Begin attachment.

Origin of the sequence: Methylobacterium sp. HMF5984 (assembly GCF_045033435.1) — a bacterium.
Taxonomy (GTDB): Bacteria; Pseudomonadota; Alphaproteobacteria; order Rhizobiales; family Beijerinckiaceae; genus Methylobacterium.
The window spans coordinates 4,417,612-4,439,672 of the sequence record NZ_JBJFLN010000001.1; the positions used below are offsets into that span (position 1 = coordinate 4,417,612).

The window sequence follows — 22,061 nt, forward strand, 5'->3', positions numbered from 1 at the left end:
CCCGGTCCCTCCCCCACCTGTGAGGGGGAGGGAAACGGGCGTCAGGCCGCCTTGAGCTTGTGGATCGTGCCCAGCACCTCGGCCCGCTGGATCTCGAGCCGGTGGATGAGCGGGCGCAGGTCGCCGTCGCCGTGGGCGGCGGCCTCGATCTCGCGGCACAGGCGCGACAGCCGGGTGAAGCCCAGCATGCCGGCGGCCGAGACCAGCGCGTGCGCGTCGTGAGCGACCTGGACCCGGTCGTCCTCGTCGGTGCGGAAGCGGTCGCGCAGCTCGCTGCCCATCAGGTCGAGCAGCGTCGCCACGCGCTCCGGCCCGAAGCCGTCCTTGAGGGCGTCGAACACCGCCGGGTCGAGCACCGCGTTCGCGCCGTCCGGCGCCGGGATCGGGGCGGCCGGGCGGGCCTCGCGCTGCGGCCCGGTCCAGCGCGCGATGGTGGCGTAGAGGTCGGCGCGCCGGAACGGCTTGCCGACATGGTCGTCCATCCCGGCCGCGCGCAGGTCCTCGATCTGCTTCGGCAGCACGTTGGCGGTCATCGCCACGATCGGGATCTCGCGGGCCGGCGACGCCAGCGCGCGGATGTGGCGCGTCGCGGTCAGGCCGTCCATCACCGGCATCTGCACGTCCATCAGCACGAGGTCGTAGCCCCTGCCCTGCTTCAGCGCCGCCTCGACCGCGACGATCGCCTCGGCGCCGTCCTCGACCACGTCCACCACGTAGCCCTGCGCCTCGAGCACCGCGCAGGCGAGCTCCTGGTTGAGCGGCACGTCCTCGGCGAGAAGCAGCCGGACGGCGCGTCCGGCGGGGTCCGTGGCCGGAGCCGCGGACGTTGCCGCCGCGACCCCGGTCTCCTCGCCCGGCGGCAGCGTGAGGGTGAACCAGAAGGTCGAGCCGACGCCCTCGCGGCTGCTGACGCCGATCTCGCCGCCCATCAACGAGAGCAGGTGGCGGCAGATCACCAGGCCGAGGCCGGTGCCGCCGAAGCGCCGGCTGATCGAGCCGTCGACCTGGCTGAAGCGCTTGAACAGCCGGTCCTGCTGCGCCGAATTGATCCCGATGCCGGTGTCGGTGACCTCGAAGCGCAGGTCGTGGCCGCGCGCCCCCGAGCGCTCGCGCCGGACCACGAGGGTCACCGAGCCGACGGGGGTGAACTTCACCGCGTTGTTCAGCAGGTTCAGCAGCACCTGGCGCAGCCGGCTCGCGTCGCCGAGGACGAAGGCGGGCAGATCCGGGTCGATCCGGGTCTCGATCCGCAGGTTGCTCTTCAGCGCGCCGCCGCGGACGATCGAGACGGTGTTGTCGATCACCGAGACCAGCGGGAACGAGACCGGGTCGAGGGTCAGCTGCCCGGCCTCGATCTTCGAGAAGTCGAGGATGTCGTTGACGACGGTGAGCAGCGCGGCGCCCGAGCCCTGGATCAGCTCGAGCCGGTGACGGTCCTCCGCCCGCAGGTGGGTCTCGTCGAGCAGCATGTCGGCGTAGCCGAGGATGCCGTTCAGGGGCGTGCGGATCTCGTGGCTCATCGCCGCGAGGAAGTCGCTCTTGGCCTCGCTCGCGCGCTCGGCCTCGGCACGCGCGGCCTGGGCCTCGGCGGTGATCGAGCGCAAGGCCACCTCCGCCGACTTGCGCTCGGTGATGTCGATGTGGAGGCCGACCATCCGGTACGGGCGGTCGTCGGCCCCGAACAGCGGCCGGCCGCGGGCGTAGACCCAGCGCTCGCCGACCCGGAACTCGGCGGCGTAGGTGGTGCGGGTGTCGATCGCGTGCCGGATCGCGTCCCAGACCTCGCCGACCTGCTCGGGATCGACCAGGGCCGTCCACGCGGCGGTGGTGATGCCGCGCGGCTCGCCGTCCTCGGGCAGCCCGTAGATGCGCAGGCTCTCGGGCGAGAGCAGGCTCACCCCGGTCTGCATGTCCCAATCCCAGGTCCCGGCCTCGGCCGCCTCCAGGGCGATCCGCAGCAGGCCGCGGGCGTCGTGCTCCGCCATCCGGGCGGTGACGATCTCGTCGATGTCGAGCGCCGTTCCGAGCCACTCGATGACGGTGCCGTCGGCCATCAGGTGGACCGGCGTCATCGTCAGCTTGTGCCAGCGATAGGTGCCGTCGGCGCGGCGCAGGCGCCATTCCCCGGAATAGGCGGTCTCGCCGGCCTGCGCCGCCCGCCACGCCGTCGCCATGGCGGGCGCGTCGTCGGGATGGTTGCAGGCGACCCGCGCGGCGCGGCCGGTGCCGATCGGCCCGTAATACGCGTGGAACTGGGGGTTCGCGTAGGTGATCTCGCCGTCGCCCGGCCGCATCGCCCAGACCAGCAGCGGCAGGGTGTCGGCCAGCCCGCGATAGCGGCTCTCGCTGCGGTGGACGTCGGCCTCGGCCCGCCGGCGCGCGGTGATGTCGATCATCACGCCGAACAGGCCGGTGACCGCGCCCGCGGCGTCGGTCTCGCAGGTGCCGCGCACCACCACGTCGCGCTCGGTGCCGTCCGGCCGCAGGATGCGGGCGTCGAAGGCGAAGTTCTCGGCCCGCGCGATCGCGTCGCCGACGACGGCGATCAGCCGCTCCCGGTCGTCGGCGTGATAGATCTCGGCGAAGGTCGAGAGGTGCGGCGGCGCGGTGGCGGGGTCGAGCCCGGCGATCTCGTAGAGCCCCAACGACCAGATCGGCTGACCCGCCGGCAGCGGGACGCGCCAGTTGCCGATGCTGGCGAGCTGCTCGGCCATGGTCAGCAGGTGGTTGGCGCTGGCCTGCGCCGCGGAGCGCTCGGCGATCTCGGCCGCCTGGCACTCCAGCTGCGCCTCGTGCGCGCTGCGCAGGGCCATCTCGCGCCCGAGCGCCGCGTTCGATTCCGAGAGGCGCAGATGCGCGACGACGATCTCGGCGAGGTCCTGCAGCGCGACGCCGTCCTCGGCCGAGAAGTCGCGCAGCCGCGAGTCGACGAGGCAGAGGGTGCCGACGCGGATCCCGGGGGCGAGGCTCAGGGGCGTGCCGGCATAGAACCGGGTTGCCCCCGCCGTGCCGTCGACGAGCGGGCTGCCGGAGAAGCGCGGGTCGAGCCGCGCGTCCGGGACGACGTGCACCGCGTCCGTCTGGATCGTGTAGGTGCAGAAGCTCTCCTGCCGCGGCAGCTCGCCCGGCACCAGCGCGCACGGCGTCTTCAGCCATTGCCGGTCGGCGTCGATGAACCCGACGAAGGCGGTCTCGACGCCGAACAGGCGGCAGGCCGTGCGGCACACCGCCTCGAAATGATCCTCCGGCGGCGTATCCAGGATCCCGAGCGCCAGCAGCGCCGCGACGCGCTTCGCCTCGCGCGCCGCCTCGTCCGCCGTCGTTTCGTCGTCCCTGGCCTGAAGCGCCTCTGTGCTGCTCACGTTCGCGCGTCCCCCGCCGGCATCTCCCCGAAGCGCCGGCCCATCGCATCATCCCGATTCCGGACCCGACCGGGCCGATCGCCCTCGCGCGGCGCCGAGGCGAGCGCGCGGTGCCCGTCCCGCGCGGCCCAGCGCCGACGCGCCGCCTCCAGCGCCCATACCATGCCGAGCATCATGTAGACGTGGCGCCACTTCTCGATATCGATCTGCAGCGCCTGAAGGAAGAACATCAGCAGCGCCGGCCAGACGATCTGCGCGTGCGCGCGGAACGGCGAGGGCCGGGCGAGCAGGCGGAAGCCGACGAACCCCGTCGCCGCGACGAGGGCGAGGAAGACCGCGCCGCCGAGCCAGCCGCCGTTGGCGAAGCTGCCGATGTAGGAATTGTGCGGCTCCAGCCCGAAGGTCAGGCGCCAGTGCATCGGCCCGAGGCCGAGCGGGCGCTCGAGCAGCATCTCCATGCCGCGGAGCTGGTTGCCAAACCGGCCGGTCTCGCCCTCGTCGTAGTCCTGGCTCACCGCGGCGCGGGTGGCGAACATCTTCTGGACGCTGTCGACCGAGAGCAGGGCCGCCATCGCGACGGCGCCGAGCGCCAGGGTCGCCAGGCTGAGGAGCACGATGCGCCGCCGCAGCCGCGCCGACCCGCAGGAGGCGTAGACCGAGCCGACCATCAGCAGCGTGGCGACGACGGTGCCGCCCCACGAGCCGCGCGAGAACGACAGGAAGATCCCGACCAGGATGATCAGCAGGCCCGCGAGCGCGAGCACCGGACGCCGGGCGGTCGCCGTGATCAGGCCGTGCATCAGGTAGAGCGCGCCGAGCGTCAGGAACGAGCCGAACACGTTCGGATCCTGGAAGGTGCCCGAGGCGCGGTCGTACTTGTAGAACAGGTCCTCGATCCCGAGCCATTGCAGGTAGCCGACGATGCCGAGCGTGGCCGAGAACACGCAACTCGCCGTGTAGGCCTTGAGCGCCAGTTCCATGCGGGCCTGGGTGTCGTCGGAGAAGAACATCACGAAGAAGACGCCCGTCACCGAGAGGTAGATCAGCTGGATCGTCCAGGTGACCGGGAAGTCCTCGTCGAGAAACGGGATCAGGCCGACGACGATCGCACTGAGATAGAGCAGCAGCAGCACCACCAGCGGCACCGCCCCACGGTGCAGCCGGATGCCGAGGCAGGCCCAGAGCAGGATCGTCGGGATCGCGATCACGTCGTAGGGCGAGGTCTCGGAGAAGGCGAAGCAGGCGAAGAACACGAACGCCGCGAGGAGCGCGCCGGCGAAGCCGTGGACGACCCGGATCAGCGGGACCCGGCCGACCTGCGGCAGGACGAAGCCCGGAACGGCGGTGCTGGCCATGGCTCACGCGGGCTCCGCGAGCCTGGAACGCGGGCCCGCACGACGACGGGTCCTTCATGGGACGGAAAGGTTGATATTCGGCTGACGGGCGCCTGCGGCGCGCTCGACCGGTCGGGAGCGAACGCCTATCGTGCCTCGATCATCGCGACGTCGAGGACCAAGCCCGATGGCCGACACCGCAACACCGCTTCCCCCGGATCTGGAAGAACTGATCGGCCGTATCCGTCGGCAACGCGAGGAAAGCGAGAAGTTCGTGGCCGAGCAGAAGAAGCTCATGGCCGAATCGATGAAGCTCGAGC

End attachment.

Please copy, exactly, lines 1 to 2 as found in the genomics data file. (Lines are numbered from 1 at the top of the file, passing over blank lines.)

Origin of the sequence: Methylobacterium sp. HMF5984 (assembly GCF_045033435.1) — a bacterium.
Taxonomy (GTDB): Bacteria; Pseudomonadota; Alphaproteobacteria; order Rhizobiales; family Beijerinckiaceae; genus Methylobacterium.